Semiconductor designer Power Integrations (NASDAQ:POWI) missed analyst expectations in Q4 FY2022 quarter, with revenue down 27.7% year on year to $124.7 million. Power Integrations made a GAAP profit of $22.8 million, down on its profit of $40.7 million, in the same quarter last year.
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Power Integrations (POWI) Q4 FY2022 Highlights:
- Revenue: $124.7 million vs analyst estimates of $125.5 million (0.62% miss)
- EPS (non-GAAP): $0.48 vs analyst estimates of $0.46 (4.72% beat)
- Revenue guidance for Q1 2023 is $105 million at the midpoint, below analyst estimates of $126.6 million
- Free cash flow of $18.3 million, down 58.6% from previous quarter
- Inventory Days Outstanding: 215, up from 160 previous quarter
- Gross Margin (GAAP): 53.9%, in line with same quarter last year
A leading supplier of parts for electronics such as home appliances, Power Integrations (NASDAQ:POWI) is a semiconductor designer and developer specializing in products used for high-voltage power conversion.
Demand for analog chips is generally linked to the overall level of economic growth, as analog chips serve as the building blocks of most electronic goods and equipment. Unlike digital chip designers, analog chip makers tend to produce the majority of their own chips, as analog chip production does not require expensive leading edge nodes. Less dependent on major secular growth drivers, analog product cycles are much longer, often 5-7 years.
Power Integrations's revenue growth over the last three years has been solid, averaging 18.5% annually. Last year the quarterly revenue declined from $172.6 million to $124.7 million. Semiconductors are a cyclical industry and long-term investors should be prepared for periods of high growth, followed by periods of revenue contractions (which can sometimes offer opportune times to buy).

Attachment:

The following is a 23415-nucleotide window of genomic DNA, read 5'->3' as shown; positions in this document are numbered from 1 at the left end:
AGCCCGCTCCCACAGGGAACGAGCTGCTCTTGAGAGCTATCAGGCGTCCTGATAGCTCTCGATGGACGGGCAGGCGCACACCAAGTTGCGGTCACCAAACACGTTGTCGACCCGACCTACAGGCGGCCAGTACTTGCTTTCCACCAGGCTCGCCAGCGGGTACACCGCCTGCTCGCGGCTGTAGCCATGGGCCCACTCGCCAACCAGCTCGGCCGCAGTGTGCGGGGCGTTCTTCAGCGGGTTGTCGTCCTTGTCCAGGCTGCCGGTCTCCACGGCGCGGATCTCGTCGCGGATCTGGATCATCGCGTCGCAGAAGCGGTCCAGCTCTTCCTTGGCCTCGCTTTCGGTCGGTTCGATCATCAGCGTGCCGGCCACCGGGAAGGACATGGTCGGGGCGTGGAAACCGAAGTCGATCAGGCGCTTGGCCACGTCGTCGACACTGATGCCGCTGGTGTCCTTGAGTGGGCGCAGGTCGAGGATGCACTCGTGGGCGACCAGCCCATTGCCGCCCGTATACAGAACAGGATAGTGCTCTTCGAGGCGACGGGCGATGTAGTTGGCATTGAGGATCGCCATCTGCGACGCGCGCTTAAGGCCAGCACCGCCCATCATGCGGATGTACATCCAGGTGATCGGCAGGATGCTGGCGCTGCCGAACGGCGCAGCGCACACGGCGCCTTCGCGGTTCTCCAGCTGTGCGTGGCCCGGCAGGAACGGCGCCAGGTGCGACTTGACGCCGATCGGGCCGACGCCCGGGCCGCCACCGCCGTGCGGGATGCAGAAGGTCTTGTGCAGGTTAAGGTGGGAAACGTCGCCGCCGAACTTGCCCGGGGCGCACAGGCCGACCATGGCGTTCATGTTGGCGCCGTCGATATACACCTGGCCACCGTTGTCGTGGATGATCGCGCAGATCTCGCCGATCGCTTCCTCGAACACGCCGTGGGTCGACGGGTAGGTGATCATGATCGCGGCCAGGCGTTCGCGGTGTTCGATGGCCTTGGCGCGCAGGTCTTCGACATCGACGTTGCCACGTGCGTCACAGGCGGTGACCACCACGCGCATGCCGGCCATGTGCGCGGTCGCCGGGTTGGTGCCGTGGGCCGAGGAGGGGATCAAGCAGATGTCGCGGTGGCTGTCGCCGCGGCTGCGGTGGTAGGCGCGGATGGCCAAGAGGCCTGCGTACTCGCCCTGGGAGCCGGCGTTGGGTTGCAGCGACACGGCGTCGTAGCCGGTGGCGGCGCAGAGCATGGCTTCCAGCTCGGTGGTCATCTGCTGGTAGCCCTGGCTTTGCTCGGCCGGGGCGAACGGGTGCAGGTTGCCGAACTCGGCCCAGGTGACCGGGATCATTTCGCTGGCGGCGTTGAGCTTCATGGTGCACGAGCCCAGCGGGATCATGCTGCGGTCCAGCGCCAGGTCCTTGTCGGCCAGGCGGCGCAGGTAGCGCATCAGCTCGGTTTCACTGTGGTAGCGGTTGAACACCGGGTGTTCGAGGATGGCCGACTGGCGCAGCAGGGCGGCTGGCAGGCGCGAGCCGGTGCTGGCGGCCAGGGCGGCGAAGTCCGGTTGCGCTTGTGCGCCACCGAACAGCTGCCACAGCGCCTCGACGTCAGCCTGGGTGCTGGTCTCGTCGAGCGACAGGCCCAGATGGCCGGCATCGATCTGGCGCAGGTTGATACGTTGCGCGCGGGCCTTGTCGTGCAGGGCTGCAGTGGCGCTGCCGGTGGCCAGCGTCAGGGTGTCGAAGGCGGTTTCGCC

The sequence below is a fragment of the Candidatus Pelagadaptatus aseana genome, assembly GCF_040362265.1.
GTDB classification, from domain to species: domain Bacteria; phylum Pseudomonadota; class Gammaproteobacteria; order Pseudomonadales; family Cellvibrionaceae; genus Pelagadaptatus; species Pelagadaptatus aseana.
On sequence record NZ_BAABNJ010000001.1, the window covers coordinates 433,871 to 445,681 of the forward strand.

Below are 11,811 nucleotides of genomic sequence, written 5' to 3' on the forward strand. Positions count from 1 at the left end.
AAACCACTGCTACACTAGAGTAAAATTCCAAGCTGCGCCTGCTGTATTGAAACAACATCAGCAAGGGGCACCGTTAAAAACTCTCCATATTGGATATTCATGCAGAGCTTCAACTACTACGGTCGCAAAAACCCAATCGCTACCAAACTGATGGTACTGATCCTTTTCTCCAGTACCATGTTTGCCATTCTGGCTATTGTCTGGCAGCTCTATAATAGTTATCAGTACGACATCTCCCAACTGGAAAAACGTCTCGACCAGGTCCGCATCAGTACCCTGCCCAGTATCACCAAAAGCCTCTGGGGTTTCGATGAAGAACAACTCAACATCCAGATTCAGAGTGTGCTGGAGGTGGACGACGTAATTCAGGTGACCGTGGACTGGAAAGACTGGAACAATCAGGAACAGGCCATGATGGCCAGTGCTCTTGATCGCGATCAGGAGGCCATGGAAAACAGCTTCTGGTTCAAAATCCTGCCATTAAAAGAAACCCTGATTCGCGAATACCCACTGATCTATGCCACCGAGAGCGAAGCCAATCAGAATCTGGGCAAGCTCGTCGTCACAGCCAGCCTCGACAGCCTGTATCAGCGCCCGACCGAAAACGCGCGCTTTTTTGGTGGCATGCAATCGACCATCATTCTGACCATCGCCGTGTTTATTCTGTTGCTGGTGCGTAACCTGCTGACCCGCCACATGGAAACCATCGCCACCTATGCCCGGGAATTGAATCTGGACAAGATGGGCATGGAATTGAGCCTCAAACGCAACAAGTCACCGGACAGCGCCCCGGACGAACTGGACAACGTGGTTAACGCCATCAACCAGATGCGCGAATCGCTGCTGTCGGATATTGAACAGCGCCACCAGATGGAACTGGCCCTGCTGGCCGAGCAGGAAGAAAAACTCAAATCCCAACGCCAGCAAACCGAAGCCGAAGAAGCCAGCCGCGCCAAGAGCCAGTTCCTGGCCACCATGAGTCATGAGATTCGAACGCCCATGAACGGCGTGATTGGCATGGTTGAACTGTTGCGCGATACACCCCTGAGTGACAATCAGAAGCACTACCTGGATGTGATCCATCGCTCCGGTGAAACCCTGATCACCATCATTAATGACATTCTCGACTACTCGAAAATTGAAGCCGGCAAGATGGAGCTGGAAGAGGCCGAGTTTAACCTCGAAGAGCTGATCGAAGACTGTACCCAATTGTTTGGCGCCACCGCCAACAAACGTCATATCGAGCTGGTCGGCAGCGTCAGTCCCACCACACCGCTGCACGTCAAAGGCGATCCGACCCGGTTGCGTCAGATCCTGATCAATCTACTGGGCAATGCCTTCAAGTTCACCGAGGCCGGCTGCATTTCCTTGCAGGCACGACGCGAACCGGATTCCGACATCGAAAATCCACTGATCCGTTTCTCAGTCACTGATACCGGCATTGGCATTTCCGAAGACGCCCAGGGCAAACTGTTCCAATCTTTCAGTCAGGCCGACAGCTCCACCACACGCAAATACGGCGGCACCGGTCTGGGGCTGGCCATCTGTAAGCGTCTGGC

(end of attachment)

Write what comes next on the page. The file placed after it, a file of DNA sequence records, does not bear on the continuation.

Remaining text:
This was a difficult quarter for Power Integrations, with revenue declining 27.7%, missing analyst estimates by 0.62%.
Power Integrations's revenue growth has decelerated for the last three quarters and the company expects growth to turn negative next quarter guiding to a 42.3% year on year decline, while analysts are estimating a NTM revenue decline of 0.38%.
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Product Demand & Outstanding Inventory
Days Inventory Outstanding (DIO) are an important metric for chipmakers, as it reflects the capital intensity of the business and the cyclical nature of semiconductor supply and demand. In a tight supply environment, inventories tend to be stable, allowing chipmakers to exert pricing power. Steadily increasing DIO can be a warning sign that demand is weak, and if inventories continue to rise the company may have to downsize production.
This quarter, Power Integrations’s inventory days came in at 215, 75 days above the five year average, suggesting that that inventory has grown to higher levels than what we used to see in the past.
Key Takeaways from Power Integrations's Q4 Results
With a market capitalization of $5.12 billion Power Integrations is among smaller companies, but its more than $353.8 million in cash and positive free cash flow over the last twelve months give us confidence that Power Integrations has the resources it needs to pursue a high growth business strategy.
We liked to see that Power Integrations beat analysts’ earnings expectations pretty strongly this quarter. That feature of these results really stood out as a positive. On the other hand, it was less good to see that the revenue growth was quite weak and the revenue guidance for the next quarter missed analysts' expectations. Overall, this quarter's results could have been better. The company is down 4.43% on the results and currently trades at $84 per share.
Power Integrations may have had a tough quarter, but does that actually create an opportunity to invest right now? It is important that you take into account its valuation and business qualities, as well as what happened in the latest quarter. We look at that in our actionable report which you can read here, it's free.
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The author has no position in any of the stocks mentioned.